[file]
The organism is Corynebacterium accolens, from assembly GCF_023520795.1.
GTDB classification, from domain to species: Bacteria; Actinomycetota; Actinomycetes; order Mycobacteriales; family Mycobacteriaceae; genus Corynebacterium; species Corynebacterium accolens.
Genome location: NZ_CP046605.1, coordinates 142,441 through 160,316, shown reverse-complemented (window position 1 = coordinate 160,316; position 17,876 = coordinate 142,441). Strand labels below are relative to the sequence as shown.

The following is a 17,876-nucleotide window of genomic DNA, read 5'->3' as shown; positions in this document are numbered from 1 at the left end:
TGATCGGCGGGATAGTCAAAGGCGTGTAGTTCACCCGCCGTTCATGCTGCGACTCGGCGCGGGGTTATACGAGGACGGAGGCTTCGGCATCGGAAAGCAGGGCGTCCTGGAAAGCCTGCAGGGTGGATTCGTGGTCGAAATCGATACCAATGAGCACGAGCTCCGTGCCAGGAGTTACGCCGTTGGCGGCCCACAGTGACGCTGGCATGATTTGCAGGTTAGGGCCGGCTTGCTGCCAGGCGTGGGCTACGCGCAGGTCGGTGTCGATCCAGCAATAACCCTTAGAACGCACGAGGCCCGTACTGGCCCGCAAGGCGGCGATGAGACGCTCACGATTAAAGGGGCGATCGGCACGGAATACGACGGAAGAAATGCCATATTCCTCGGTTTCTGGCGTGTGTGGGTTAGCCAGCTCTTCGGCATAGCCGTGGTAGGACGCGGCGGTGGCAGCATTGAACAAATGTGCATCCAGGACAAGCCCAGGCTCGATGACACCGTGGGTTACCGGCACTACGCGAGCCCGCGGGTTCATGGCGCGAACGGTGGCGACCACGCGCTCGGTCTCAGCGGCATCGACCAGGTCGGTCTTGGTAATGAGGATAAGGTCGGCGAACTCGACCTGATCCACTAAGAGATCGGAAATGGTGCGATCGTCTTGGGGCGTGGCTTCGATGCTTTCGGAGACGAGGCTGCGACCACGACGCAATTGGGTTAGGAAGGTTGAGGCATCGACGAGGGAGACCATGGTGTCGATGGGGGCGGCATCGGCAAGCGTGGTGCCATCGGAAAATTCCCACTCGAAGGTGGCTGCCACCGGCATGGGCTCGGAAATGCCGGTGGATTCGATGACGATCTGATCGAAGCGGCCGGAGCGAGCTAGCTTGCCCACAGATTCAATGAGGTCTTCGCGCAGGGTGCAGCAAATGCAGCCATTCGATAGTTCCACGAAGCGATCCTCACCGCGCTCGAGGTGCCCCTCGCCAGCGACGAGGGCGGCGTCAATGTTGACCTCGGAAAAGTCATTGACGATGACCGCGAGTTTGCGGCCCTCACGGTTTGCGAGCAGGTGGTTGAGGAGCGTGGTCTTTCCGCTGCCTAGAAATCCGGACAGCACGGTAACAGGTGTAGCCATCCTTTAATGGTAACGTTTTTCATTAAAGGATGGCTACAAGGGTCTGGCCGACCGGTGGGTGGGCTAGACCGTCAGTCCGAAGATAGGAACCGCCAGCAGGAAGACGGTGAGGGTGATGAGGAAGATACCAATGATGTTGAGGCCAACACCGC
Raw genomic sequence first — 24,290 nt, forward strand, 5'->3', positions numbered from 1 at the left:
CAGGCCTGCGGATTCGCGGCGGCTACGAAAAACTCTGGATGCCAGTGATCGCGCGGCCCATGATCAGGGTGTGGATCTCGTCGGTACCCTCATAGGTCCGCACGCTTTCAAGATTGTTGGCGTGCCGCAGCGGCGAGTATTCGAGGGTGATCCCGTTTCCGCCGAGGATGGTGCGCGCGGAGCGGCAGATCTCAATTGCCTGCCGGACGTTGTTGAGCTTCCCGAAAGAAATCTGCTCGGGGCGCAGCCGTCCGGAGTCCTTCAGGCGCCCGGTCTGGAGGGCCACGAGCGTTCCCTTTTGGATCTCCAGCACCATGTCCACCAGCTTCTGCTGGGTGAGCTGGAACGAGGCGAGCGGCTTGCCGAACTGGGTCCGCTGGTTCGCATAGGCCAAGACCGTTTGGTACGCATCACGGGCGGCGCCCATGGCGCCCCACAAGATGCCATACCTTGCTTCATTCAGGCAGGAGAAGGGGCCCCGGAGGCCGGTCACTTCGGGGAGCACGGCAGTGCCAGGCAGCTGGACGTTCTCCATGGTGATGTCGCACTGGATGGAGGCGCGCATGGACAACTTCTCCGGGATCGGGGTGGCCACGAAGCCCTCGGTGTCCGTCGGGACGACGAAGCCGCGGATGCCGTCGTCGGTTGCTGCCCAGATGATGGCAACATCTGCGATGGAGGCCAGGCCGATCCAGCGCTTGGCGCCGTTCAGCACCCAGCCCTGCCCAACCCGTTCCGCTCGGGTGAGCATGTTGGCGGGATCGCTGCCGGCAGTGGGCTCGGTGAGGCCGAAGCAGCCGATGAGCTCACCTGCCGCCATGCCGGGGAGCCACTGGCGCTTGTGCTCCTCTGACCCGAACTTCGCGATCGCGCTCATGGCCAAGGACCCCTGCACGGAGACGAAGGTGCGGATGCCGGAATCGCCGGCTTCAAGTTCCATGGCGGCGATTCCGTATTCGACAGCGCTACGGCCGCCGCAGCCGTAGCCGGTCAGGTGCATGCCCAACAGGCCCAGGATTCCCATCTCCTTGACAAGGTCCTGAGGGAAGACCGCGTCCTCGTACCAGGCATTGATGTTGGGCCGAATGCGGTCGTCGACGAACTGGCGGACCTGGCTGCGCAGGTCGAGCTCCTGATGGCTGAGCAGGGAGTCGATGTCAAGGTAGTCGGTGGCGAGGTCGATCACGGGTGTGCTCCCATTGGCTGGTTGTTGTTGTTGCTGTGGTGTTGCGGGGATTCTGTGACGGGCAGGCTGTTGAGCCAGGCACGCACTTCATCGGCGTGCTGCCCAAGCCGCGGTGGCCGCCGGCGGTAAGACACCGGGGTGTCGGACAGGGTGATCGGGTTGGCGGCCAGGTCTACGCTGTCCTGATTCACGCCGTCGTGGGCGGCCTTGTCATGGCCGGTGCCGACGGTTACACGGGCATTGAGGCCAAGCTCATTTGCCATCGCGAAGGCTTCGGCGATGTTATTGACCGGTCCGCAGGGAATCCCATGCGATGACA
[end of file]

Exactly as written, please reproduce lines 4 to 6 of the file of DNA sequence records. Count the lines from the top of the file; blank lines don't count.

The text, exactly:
The following is a 17,876-nucleotide window of genomic DNA, read 5'->3' as shown; positions in this document are numbered from 1 at the left end:
TGATCGGCGGGATAGTCAAAGGCGTGTAGTTCACCCGCCGTTCATGCTGCGACTCGGCGCGGGGTTATACGAGGACGGAGGCTTCGGCATCGGAAAGCAGGGCGTCCTGGAAAGCCTGCAGGGTGGATTCGTGGTCGAAATCGATACCAATGAGCACGAGCTCCGTGCCAGGAGTTACGCCGTTGGCGGCCCACAGTGACGCTGGCATGATTTGCAGGTTAGGGCCGGCTTGCTGCCAGGCGTGGGCTACGCGCAGGTCGGTGTCGATCCAGCAATAACCCTTAGAACGCACGAGGCCCGTACTGGCCCGCAAGGCGGCGATGAGACGCTCACGATTAAAGGGGCGATCGGCACGGAATACGACGGAAGAAATGCCATATTCCTCGGTTTCTGGCGTGTGTGGGTTAGCCAGCTCTTCGGCATAGCCGTGGTAGGACGCGGCGGTGGCAGCATTGAACAAATGTGCATCCAGGACAAGCCCAGGCTCGATGACACCGTGGGTTACCGGCACTACGCGAGCCCGCGGGTTCATGGCGCGAACGGTGGCGACCACGCGCTCGGTCTCAGCGGCATCGACCAGGTCGGTCTTGGTAATGAGGATAAGGTCGGCGAACTCGACCTGATCCACTAAGAGATCGGAAATGGTGCGATCGTCTTGGGGCGTGGCTTCGATGCTTTCGGAGACGAGGCTGCGACCACGACGCAATTGGGTTAGGAAGGTTGAGGCATCGACGAGGGAGACCATGGTGTCGATGGGGGCGGCATCGGCAAGCGTGGTGCCATCGGAAAATTCCCACTCGAAGGTGGCTGCCACCGGCATGGGCTCGGAAATGCCGGTGGATTCGATGACGATCTGATCGAAGCGGCCGGAGCGAGCTAGCTTGCCCACAGATTCAATGAGGTCTTCGCGCAGGGTGCAGCAAATGCAGCCATTCGATAGTTCCACGAAGCGATCCTCACCGCGCTCGAGGTGCCCCTCGCCAGCGACGAGGGCGGCGTCAATGTTGACCTCGGAAAAGTCATTGACGATGACCGCGAGTTTGCGGCCCTCACGGTTTGCGAGCAGGTGGTTGAGGAGCGTGGTCTTTCCGCTGCCTAGAAATCCGGACAGCACGGTAACAGGTGTAGCCATCCTTTAATGGTAACGTTTTTCATTAAAGGATGGCTACAAGGGTCTGGCCGACCGGTGGGTGGGCTAGACCGTCAGTCCGAAGATAGGAACCGCCAGCAGGAAGACGGTGAGGGTGATGAGGAAGATACCAATGATGTTGAGGCCAACACCGC
Raw genomic sequence first — 24,290 nt, forward strand, 5'->3', positions numbered from 1 at the left: